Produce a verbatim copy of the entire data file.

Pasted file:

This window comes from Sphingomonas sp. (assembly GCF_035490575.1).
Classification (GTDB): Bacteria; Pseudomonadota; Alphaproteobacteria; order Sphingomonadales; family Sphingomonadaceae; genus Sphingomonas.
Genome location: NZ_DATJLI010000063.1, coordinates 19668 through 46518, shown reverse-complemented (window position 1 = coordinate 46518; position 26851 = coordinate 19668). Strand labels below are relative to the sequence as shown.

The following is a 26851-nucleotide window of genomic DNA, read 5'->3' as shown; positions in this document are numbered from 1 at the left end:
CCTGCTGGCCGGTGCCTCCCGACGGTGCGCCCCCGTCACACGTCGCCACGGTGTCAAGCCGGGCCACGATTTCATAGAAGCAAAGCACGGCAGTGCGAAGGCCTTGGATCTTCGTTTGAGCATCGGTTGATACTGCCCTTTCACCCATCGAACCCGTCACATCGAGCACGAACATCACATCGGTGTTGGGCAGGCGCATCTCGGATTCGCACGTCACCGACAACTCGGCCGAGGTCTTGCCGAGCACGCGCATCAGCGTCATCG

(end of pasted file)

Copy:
This window comes from Sphingomonas sp. (assembly GCF_035490575.1).
Classification (GTDB): Bacteria; Pseudomonadota; Alphaproteobacteria; order Sphingomonadales; family Sphingomonadaceae; genus Sphingomonas.
Genome location: NZ_DATJLI010000063.1, coordinates 19668 through 46518, shown reverse-complemented (window position 1 = coordinate 46518; position 26851 = coordinate 19668). Strand labels below are relative to the sequence as shown.

The following is a 26851-nucleotide window of genomic DNA, read 5'->3' as shown; positions in this document are numbered from 1 at the left end:
CCTGCTGGCCGGTGCCTCCCGACGGTGCGCCCCCGTCACACGTCGCCACGGTGTCAAGCCGGGCCACGATTTCATAGAAGCAAAGCACGGCAGTGCGAAGGCCTTGGATCTTCGTTTGAGCATCGGTTGATACTGCCCTTTCACCCATCGAACCCGTCACATCGAGCACGAACATCACATCGGTGTTGGGCAGGCGCATCTCGGATTCGCACGTCACCGACAACTCGGCCGAGGTCTTGCCGAGCACGCGCATCAGCGTCATCG